Mom on the EdgeMaji's Journal

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April 26th, 2000
Guard this!

We can send a man to the moon, which is super since I have booked my husband on the next shuttle, but we cannot seem to make a more tolerant carpet. I can hear some of you now muttering "ScotchGuard" under your breath. I have
ScotchGuard, but I have yet to spill any scotch on it so I'm not sure it works. Just give me time though; I should be drinking heavily by Christmas.

I am beginning to think that ancient man had it down best. Dirt on the floor, dirt for a bed, little bit of dirt for breakfast. No hard choices. No difficult decisions. I bet dirt never stained or ended up in the primitive sink floating about amid bloated Cheerios.

I have spots on my carpet that I can't even recognize, and I don't want to know. There are enough small beads embedded in there from a sewing box explosion to make a life-sized mosaic of the Washington Monument and I have cereal clinging desperately to fibers as if they are attached to them by odd-green umbilical cords. One of the neighborhood kids is missing. We're still hoping for a miracle.

But let's be brave and face facts, shall we fellow mothers? No one cares. And at a certain point, we reach a level of apathy of our own. I am thinking of going on strike.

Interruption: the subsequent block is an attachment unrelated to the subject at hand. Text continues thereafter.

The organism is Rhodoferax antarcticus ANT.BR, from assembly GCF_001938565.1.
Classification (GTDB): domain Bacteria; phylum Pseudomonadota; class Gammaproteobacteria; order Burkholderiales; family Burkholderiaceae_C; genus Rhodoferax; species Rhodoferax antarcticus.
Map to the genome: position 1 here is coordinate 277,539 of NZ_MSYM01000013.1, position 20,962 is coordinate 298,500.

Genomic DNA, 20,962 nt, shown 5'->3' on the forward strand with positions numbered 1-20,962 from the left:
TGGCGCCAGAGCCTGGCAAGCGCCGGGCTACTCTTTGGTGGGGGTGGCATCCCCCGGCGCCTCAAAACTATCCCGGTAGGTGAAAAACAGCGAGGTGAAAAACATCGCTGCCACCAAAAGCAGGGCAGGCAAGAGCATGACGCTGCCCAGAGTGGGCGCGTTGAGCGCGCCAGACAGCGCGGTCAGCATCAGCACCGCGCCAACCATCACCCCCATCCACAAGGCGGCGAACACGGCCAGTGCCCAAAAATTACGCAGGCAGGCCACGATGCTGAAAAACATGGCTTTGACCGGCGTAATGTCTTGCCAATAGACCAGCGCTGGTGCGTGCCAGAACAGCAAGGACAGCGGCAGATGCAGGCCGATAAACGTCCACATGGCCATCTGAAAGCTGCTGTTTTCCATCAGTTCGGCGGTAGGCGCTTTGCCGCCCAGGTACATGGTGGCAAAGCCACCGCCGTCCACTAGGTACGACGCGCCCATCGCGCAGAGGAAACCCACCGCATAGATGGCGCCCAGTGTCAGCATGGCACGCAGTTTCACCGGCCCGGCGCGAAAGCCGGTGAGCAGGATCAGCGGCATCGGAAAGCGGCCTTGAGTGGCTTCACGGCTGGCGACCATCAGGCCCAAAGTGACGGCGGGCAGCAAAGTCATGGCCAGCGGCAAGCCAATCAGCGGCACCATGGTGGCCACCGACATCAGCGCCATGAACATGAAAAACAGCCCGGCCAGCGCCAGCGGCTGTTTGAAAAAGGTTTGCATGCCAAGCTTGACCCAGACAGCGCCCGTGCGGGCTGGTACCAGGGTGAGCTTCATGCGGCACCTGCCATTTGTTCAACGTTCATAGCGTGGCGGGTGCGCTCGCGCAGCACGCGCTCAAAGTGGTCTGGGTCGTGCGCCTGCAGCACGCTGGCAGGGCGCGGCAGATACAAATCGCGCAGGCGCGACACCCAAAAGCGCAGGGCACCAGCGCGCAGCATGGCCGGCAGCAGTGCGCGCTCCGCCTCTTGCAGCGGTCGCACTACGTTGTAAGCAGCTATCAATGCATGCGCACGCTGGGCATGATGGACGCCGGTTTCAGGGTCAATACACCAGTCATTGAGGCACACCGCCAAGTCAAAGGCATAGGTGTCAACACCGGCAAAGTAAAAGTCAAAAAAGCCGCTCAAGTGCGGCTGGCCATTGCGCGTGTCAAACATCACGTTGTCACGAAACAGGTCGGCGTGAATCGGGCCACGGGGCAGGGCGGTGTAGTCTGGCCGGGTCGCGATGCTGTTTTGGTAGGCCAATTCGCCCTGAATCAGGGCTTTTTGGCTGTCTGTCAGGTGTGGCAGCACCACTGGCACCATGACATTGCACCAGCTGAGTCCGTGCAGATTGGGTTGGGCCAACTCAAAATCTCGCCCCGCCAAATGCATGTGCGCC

"Mom! There's a button missing on my shirt."

"It was probably embarrassed to be the only button left. It's okay. You can get a new shirt."

"Can you sew another one on?"

"Nope. I am on strike. You'll just need to call the union to discuss my contract."

I am sure you can see the eyes rolling now.

"Moooooooooooom. There is NO union for mothers."

"Well, that's just going to make it twice as hard for you to negotiate, isn't it? Here, take this extra picket and march around the coffee table with me."

My house is laughable. At any given moment it is as if Toys R Us has exploded and my living room has fallen victim to its aftermath. I am so adept at answering phones while pole-vaulting over Barbie accessories that I am now lobbying to make it a new summer Olympic event. I'm sure I'll take the gold. I can see myself now, head held high and proud, fingering my medal with tears misting my eyes as I stand triumphantly saluting my national anthem.

And then some kid will run out of the crowd clutching a button in his hand yelling, "Mom! I need you to sew this on!"

Life is just not fair to mothers


Unless otherwise specified, all material
Copyright 1999,2000 by
Marijke Hildreth



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